It's one of the more frequently asked questions on consumer car sites: why aren't there any hybrid crossover utility vehicles?
The Ford Escape Hybrid reigned alone in that segment from 2004 through 2012. Then Ford simply walked away from the segment, replacing it with the underwhelming C-Max Hybrid without all-wheel drive.
It took until last year for the 2016 Toyota RAV4 Hybrid to arrive, quickly racking thousands of sales each month; it was followed this year by the 2017 Nissan Rogue Hybrid.
DON'T MISS: 2016 Toyota RAV4 Hybrid: Gas Mileage Review
Now, halfway around the world, a Honda CR-V Hybrid has debuted at the Shanghai auto show. And we have to suggest that it seems a likely bet for sale in the U.S.
The hybrid CR-V uses Honda's two-motor hybrid system, already employed by the Honda Accord Hybrid mid-size sedan—and promised for more vehicles by Honda's U.S. arm.
UPDATE: Green Car Reports reached out to Honda North America for comment, and received the follow response:
We have already announced our intent to electrify core volume models, including light trucks. CR-V will logically be a part of that, and we'll announce timing for the U.S. at a later date.
That's as close as any maker will get to saying, "Yep, it's coming here too," before the actual announcement.
2017 Honda Accord Hybrid
The CR-V Hybrid shown in Shanghai will go on sale in China during the second half of this year.
It will be manufactured by Dongfeng Honda Automobile, a joint venture with a local automaker of type that's essentially mandatory for any non-Chinese company that wants to sell affordable models in volume to Chinese buyers.
READ THIS: 2017 Nissan Rogue Hybrid: gas mileage review
Honda's press release for the hybrid CR-V says little about the powertrain beyond its use of the company's "Sport Hybrid" two-motor hybrid system.
That's the one presently used in the Honda Accord Hybrid, and the company has said it will be used in other U.S. vehicles in the future.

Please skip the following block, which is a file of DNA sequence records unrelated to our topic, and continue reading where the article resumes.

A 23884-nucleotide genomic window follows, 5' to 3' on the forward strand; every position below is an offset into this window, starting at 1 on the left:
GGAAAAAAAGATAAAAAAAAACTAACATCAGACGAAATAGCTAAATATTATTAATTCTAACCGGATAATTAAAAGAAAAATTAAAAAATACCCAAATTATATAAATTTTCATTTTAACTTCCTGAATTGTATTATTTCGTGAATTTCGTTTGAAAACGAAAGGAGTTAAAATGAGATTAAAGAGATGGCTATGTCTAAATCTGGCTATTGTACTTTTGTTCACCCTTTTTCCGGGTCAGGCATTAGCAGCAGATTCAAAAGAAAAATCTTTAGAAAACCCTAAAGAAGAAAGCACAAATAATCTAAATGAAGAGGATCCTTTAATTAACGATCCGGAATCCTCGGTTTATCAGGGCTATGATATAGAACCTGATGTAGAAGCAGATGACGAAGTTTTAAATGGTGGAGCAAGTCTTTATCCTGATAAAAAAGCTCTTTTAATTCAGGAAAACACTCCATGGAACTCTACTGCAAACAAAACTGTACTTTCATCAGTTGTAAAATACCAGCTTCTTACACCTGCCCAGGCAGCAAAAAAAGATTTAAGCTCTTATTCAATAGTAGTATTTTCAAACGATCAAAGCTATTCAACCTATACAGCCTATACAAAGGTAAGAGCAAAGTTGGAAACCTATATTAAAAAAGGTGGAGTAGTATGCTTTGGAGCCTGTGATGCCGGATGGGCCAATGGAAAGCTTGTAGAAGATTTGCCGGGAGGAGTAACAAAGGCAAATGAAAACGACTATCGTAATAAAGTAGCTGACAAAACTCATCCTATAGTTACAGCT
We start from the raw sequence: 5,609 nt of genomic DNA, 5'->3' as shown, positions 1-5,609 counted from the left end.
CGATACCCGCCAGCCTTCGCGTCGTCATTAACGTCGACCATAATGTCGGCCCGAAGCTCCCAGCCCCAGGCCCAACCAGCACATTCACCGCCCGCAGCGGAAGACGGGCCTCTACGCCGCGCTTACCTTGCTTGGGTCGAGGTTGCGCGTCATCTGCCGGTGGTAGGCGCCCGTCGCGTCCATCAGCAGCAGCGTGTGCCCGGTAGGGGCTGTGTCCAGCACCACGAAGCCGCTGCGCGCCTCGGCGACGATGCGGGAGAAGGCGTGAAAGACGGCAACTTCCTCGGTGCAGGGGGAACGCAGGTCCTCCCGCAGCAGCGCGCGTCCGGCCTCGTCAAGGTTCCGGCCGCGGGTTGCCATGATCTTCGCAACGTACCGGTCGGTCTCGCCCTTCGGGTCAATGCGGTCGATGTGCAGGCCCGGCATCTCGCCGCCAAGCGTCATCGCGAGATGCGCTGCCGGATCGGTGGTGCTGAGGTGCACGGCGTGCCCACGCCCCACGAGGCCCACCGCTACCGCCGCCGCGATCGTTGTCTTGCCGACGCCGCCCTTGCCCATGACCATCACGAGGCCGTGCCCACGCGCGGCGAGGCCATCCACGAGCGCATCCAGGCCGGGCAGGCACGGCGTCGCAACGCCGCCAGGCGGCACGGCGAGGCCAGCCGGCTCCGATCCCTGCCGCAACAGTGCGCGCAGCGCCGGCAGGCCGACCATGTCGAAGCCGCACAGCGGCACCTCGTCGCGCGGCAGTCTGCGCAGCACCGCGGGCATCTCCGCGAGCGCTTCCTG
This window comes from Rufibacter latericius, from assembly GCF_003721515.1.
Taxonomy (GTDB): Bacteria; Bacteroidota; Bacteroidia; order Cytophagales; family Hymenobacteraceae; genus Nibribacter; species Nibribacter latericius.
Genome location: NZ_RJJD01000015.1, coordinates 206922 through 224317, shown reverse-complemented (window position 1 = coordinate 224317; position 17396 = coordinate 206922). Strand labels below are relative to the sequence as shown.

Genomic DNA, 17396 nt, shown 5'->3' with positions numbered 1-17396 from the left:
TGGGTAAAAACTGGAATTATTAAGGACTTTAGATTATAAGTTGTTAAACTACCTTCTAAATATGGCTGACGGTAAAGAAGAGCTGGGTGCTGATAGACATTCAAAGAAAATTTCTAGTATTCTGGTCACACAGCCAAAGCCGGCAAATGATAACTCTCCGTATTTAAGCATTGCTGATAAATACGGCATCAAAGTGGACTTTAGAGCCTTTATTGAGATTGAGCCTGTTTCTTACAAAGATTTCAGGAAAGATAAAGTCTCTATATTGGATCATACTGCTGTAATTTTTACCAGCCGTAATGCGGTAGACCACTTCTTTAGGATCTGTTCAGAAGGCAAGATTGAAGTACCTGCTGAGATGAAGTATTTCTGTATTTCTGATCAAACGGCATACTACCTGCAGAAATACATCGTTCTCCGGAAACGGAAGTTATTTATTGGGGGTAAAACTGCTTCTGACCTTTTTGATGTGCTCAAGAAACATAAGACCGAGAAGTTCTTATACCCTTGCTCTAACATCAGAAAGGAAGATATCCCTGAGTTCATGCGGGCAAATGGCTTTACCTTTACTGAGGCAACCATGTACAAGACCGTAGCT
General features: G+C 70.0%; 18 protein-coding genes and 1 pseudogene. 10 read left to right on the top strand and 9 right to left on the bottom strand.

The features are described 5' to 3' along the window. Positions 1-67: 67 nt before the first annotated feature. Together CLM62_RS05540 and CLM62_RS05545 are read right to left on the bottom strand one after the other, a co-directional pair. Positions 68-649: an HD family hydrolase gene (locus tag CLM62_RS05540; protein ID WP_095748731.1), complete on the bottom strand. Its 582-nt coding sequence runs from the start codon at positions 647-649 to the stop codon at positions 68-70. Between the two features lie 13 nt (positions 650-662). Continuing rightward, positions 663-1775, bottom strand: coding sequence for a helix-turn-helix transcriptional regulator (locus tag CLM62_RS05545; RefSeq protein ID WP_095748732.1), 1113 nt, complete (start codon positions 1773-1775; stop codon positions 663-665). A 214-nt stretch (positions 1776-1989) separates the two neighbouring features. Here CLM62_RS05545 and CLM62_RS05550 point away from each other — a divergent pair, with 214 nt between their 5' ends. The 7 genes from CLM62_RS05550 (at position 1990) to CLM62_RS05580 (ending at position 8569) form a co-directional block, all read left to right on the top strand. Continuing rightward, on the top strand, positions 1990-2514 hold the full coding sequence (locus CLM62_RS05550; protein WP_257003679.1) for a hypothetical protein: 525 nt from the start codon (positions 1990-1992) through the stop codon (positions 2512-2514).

2017 Honda Accord Hybrid
With corporate average fuel economy standards in place to rise steadily through at least 2021, the arrival of hybrid crossovers was an obvious next step for automakers—since heavier, bulkier SUV-like vehicles start with lower fuel efficiency than sleeker, lighter sedans and hatchbacks with the same interior volume.
The 2017 Toyota RAV4 Hybrid is rated at 32 mpg combined, and the Nissan Rogue Hybrid comes in at 33 mpg combined with all-wheel drive or 34 mpg combined with front-wheel drive.
Those are the EPA ratings Honda would have to meet or beat.
The powertrain used in the 2017 Honda Accord Hybrid is rated at a combined 212 horsepower between its 2.0-liter Atkinson Cycle 4-cylinder engine and the electric drive motor, which itself is rated at a maximum output of 135 kilowatts (181 hp).
Along with the Ford Escape, which so far remains entirely hybrid-free, the Honda CR-V and the Toyota RAV4 sit at the top of the compact-crossover sales charts in the U.S. The Nissan Rogue has surged to join them in the last few years as well.
At the Shanghai auto show, Honda also said it would start sales of a "new electric vehicle" that will developed as a "China-exclusive model," though what that vehicle is remains to be seen.